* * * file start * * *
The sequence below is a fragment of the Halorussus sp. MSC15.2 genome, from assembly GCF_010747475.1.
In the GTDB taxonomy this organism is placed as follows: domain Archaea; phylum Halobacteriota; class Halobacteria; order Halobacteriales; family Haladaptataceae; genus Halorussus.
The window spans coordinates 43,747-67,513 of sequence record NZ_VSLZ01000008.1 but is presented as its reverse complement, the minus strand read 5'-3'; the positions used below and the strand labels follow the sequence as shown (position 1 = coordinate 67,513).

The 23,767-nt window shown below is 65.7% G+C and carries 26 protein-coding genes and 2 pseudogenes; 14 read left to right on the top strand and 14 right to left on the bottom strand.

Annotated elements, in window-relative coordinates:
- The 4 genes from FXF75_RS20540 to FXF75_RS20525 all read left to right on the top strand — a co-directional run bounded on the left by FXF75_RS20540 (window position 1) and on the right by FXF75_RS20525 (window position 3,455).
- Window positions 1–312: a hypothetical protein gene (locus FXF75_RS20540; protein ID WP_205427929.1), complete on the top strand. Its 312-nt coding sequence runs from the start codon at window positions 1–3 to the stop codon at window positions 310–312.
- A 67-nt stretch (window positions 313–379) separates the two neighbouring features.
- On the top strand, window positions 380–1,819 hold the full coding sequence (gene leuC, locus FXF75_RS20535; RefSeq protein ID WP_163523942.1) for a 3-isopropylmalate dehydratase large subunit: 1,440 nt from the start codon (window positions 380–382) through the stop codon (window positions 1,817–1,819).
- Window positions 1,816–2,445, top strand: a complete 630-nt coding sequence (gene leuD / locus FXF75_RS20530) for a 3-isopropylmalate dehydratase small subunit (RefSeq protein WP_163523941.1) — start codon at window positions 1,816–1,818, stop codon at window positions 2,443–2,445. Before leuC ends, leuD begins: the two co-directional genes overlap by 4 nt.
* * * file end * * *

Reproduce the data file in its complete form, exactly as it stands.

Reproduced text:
The sequence below is a fragment of the Halorussus sp. MSC15.2 genome, from assembly GCF_010747475.1.
In the GTDB taxonomy this organism is placed as follows: domain Archaea; phylum Halobacteriota; class Halobacteria; order Halobacteriales; family Haladaptataceae; genus Halorussus.
The window spans coordinates 43,747-67,513 of sequence record NZ_VSLZ01000008.1 but is presented as its reverse complement, the minus strand read 5'-3'; the positions used below and the strand labels follow the sequence as shown (position 1 = coordinate 67,513).

The 23,767-nt window shown below is 65.7% G+C and carries 26 protein-coding genes and 2 pseudogenes; 14 read left to right on the top strand and 14 right to left on the bottom strand.

Annotated elements, in window-relative coordinates:
- The 4 genes from FXF75_RS20540 to FXF75_RS20525 all read left to right on the top strand — a co-directional run bounded on the left by FXF75_RS20540 (window position 1) and on the right by FXF75_RS20525 (window position 3,455).
- Window positions 1–312: a hypothetical protein gene (locus FXF75_RS20540; protein ID WP_205427929.1), complete on the top strand. Its 312-nt coding sequence runs from the start codon at window positions 1–3 to the stop codon at window positions 310–312.
- A 67-nt stretch (window positions 313–379) separates the two neighbouring features.
- On the top strand, window positions 380–1,819 hold the full coding sequence (gene leuC, locus FXF75_RS20535; RefSeq protein ID WP_163523942.1) for a 3-isopropylmalate dehydratase large subunit: 1,440 nt from the start codon (window positions 380–382) through the stop codon (window positions 1,817–1,819).
- Window positions 1,816–2,445, top strand: a complete 630-nt coding sequence (gene leuD / locus FXF75_RS20530) for a 3-isopropylmalate dehydratase small subunit (RefSeq protein WP_163523941.1) — start codon at window positions 1,816–1,818, stop codon at window positions 2,443–2,445. Before leuC ends, leuD begins: the two co-directional genes overlap by 4 nt.